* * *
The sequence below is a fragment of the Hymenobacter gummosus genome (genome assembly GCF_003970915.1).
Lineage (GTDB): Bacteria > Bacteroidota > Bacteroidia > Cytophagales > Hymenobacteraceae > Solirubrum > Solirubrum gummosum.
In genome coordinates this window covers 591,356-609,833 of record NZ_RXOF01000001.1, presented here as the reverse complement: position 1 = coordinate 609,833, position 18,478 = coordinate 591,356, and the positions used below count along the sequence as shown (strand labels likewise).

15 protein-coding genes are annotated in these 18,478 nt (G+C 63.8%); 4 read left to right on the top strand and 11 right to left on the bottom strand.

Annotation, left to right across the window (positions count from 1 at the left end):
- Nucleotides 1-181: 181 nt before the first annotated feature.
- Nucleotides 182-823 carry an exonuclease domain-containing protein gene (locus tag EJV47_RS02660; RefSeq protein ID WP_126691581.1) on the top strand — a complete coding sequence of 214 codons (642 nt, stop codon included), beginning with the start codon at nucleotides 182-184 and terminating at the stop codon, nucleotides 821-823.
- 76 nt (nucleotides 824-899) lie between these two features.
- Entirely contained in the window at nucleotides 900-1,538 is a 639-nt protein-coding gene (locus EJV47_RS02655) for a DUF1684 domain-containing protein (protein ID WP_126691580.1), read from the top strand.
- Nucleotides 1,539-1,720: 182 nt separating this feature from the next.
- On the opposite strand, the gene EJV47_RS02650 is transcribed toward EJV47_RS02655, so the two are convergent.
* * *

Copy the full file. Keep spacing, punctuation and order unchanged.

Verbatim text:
The sequence below is a fragment of the Hymenobacter gummosus genome (genome assembly GCF_003970915.1).
Lineage (GTDB): Bacteria > Bacteroidota > Bacteroidia > Cytophagales > Hymenobacteraceae > Solirubrum > Solirubrum gummosum.
In genome coordinates this window covers 591,356-609,833 of record NZ_RXOF01000001.1, presented here as the reverse complement: position 1 = coordinate 609,833, position 18,478 = coordinate 591,356, and the positions used below count along the sequence as shown (strand labels likewise).

15 protein-coding genes are annotated in these 18,478 nt (G+C 63.8%); 4 read left to right on the top strand and 11 right to left on the bottom strand.

Annotation, left to right across the window (positions count from 1 at the left end):
- Nucleotides 1-181: 181 nt before the first annotated feature.
- Nucleotides 182-823 carry an exonuclease domain-containing protein gene (locus tag EJV47_RS02660; RefSeq protein ID WP_126691581.1) on the top strand — a complete coding sequence of 214 codons (642 nt, stop codon included), beginning with the start codon at nucleotides 182-184 and terminating at the stop codon, nucleotides 821-823.
- 76 nt (nucleotides 824-899) lie between these two features.
- Entirely contained in the window at nucleotides 900-1,538 is a 639-nt protein-coding gene (locus EJV47_RS02655) for a DUF1684 domain-containing protein (protein ID WP_126691580.1), read from the top strand.
- Nucleotides 1,539-1,720: 182 nt separating this feature from the next.
- On the opposite strand, the gene EJV47_RS02650 is transcribed toward EJV47_RS02655, so the two are convergent.